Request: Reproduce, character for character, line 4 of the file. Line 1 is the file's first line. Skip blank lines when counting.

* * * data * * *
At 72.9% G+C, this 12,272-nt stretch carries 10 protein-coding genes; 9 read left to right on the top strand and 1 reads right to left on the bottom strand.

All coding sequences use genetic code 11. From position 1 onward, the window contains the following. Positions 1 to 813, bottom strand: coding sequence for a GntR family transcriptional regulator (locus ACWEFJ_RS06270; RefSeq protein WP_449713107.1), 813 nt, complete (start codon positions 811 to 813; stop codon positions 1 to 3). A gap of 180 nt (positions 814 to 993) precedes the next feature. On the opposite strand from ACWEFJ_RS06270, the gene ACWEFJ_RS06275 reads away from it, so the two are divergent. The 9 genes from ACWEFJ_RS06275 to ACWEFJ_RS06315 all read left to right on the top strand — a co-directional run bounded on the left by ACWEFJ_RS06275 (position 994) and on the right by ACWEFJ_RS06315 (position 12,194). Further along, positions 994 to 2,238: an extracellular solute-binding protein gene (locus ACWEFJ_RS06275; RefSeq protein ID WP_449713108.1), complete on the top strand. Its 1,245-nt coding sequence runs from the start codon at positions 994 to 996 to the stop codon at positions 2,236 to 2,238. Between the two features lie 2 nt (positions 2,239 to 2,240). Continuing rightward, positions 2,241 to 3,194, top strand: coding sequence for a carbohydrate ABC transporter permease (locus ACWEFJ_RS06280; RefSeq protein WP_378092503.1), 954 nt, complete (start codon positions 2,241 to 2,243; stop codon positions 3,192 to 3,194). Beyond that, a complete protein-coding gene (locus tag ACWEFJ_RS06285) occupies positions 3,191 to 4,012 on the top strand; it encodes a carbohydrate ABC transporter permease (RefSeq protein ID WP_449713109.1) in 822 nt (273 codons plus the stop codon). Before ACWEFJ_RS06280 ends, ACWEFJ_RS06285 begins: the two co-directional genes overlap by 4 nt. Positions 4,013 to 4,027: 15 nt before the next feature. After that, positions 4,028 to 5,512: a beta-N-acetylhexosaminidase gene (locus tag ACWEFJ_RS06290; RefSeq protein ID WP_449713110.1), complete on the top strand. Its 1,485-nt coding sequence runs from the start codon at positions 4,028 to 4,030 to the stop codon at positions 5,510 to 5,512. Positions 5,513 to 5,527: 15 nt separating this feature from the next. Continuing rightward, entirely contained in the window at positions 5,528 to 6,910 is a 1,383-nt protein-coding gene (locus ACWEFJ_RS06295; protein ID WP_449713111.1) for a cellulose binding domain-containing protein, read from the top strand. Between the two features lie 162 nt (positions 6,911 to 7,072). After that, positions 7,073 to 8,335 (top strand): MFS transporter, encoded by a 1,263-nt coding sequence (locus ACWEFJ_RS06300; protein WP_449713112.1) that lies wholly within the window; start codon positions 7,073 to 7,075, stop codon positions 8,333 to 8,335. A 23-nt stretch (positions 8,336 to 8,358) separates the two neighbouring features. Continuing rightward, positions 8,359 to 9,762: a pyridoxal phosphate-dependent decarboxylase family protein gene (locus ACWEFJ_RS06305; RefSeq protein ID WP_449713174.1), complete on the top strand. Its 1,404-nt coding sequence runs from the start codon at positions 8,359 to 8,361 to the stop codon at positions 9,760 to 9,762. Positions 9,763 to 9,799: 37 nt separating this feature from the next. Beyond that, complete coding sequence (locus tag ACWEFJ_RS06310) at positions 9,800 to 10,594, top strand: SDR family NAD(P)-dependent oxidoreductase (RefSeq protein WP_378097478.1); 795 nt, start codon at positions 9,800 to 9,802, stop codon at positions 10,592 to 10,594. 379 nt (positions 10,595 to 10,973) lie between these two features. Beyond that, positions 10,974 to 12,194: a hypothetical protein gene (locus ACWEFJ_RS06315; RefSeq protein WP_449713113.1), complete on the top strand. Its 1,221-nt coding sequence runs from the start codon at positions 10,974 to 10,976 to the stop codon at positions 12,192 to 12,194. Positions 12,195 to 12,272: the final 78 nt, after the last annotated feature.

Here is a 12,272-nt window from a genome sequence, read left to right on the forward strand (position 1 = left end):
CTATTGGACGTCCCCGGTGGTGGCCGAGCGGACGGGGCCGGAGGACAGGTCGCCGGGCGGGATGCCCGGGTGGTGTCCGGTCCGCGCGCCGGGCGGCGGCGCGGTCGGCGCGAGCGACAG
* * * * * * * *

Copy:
CTATTGGACGTCCCCGGTGGTGGCCGAGCGGACGGGGCCGGAGGACAGGTCGCCGGGCGGGATGCCCGGGTGGTGTCCGGTCCGCGCGCCGGGCGGCGGCGCGGTCGGCGCGAGCGACAG